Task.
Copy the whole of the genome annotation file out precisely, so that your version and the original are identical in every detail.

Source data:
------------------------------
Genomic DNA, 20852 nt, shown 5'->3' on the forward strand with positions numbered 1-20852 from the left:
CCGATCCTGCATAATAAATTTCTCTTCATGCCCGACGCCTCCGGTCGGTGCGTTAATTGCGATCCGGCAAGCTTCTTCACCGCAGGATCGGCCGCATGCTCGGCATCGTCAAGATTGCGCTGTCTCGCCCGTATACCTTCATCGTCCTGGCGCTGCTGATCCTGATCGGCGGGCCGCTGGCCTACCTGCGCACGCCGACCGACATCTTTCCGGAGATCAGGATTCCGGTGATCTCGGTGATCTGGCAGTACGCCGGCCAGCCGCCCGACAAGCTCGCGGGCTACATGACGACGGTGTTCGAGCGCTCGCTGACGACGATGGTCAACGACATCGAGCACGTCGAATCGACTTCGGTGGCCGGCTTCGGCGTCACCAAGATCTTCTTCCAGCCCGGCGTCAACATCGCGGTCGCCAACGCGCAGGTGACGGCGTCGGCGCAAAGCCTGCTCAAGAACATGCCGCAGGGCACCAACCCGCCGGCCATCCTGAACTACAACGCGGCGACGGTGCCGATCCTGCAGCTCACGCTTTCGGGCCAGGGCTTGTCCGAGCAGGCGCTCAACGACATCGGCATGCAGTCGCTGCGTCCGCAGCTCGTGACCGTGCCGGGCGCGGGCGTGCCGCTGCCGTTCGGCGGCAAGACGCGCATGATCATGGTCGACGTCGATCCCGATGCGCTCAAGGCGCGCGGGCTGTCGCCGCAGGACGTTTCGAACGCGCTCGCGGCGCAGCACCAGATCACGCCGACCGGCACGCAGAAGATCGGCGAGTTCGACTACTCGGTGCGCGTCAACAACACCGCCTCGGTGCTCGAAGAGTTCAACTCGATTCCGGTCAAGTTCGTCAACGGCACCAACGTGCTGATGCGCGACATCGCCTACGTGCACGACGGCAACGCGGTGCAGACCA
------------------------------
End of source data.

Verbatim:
Genomic DNA, 20852 nt, shown 5'->3' on the forward strand with positions numbered 1-20852 from the left:
CCGATCCTGCATAATAAATTTCTCTTCATGCCCGACGCCTCCGGTCGGTGCGTTAATTGCGATCCGGCAAGCTTCTTCACCGCAGGATCGGCCGCATGCTCGGCATCGTCAAGATTGCGCTGTCTCGCCCGTATACCTTCATCGTCCTGGCGCTGCTGATCCTGATCGGCGGGCCGCTGGCCTACCTGCGCACGCCGACCGACATCTTTCCGGAGATCAGGATTCCGGTGATCTCGGTGATCTGGCAGTACGCCGGCCAGCCGCCCGACAAGCTCGCGGGCTACATGACGACGGTGTTCGAGCGCTCGCTGACGACGATGGTCAACGACATCGAGCACGTCGAATCGACTTCGGTGGCCGGCTTCGGCGTCACCAAGATCTTCTTCCAGCCCGGCGTCAACATCGCGGTCGCCAACGCGCAGGTGACGGCGTCGGCGCAAAGCCTGCTCAAGAACATGCCGCAGGGCACCAACCCGCCGGCCATCCTGAACTACAACGCGGCGACGGTGCCGATCCTGCAGCTCACGCTTTCGGGCCAGGGCTTGTCCGAGCAGGCGCTCAACGACATCGGCATGCAGTCGCTGCGTCCGCAGCTCGTGACCGTGCCGGGCGCGGGCGTGCCGCTGCCGTTCGGCGGCAAGACGCGCATGATCATGGTCGACGTCGATCCCGATGCGCTCAAGGCGCGCGGGCTGTCGCCGCAGGACGTTTCGAACGCGCTCGCGGCGCAGCACCAGATCACGCCGACCGGCACGCAGAAGATCGGCGAGTTCGACTACTCGGTGCGCGTCAACAACACCGCCTCGGTGCTCGAAGAGTTCAACTCGATTCCGGTCAAGTTCGTCAACGGCACCAACGTGCTGATGCGCGACATCGCCTACGTGCACGACGGCAACGCGGTGCAGACCA